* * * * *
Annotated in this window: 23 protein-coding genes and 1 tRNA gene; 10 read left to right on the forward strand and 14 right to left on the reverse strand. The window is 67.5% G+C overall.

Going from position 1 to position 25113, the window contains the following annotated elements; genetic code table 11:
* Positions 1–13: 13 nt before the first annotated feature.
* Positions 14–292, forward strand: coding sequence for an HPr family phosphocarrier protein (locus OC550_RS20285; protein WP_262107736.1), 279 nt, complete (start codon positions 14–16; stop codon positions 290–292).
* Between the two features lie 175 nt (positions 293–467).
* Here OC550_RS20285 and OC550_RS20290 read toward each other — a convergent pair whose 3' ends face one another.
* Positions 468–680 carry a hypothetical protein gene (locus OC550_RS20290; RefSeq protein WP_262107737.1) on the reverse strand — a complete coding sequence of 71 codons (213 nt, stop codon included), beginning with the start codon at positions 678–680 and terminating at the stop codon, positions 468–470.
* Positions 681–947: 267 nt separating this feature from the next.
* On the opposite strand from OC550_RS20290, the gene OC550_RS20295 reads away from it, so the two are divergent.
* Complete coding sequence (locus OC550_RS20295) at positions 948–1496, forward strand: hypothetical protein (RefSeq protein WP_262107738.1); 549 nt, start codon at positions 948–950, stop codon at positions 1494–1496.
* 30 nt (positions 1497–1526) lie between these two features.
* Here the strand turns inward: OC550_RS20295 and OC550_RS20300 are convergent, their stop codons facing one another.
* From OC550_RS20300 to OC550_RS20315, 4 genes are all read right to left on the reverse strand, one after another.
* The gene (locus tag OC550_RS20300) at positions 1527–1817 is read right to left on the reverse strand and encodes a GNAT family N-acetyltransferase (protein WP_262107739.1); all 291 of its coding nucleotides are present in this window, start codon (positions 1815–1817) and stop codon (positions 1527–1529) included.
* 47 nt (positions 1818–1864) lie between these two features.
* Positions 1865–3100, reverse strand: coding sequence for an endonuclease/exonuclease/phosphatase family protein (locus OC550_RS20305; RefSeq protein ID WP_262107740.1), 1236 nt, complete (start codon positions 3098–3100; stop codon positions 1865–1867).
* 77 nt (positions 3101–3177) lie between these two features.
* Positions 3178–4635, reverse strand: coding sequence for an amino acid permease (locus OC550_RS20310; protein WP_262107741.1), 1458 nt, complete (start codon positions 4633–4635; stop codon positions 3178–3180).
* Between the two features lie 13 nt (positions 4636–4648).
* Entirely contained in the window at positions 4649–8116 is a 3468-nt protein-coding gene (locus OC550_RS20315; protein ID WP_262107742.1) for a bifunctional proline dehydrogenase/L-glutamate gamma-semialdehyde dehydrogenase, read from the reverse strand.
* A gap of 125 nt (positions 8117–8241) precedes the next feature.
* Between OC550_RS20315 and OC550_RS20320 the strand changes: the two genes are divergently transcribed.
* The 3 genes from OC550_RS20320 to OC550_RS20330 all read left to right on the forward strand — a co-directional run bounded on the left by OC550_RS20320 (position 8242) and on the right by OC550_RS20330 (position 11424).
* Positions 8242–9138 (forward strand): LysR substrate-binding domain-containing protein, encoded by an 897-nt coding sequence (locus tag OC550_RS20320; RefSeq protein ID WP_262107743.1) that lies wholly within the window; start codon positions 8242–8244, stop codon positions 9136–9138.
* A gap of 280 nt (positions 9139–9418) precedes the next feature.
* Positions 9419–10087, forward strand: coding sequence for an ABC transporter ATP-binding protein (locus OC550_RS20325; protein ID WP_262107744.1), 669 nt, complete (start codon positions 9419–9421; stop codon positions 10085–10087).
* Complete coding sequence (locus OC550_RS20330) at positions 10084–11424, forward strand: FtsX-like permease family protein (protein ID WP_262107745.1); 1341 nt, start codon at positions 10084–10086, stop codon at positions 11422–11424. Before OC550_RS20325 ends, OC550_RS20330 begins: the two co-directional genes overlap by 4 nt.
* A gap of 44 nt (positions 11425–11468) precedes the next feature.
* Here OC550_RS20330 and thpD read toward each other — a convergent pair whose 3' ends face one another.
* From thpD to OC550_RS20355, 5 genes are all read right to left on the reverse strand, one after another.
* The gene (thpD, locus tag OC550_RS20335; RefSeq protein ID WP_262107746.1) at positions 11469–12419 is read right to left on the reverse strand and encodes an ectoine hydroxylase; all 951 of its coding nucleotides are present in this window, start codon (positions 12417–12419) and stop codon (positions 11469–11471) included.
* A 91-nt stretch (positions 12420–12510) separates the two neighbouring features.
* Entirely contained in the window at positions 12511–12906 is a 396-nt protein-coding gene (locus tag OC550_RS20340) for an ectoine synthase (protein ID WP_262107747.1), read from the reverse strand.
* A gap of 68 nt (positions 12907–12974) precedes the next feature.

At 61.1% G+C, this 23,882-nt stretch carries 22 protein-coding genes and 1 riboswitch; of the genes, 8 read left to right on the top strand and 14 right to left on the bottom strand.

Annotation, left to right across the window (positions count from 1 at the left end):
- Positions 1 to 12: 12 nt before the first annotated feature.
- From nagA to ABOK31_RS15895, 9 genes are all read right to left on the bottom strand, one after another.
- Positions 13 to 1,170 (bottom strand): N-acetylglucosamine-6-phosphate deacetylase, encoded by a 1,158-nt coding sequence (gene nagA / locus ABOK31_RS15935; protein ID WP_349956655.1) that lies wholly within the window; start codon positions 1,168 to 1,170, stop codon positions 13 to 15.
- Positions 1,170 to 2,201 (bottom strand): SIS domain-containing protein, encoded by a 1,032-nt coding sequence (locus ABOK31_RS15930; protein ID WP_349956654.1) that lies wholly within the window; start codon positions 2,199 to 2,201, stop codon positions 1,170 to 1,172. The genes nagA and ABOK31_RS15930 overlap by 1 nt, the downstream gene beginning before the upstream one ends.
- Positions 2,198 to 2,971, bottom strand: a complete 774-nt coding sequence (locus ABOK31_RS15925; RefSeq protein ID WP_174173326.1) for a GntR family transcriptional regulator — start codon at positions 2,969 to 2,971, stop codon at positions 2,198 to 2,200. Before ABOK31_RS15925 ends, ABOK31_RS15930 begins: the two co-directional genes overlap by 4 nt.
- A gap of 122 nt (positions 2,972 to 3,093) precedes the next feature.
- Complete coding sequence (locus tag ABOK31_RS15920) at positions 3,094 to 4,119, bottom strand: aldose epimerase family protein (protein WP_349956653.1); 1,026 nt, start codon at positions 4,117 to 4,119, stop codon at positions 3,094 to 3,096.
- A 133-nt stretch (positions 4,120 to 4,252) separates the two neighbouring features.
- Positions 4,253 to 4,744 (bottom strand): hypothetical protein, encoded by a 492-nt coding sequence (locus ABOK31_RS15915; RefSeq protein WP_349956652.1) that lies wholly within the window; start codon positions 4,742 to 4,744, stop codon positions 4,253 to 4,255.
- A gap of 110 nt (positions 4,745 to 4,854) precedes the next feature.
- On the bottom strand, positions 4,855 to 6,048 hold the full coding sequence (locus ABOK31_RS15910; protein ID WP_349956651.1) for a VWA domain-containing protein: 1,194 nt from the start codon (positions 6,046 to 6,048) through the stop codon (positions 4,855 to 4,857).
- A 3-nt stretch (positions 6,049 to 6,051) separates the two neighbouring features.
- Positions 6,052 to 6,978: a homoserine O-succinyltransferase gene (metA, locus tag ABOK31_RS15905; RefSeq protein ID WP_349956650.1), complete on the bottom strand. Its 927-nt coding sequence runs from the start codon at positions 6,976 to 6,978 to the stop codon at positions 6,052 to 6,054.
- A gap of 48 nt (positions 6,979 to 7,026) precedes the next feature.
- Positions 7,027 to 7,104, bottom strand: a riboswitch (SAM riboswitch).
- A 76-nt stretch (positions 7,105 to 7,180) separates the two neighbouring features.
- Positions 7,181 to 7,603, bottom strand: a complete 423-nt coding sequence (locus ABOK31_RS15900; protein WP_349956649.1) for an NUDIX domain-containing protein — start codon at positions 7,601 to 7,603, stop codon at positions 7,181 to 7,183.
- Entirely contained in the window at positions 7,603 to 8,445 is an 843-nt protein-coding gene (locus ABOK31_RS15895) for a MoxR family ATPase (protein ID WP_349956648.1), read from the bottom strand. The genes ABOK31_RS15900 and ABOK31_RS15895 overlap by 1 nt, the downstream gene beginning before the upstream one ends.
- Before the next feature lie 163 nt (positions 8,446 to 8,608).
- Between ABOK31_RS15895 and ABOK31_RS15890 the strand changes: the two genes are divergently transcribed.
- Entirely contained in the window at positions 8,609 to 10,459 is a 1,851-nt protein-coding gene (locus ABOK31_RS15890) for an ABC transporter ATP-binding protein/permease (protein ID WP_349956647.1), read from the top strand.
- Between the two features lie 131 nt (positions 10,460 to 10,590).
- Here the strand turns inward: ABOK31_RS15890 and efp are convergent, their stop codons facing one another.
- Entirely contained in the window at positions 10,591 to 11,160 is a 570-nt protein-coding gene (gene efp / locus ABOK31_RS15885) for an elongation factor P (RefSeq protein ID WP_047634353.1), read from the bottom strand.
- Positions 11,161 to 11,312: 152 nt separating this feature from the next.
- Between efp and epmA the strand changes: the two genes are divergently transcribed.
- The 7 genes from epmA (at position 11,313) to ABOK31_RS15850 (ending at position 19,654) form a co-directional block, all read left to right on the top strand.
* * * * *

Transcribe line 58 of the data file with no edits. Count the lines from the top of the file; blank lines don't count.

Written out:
- Between the two features lie 131 nt (positions 10,460 to 10,590).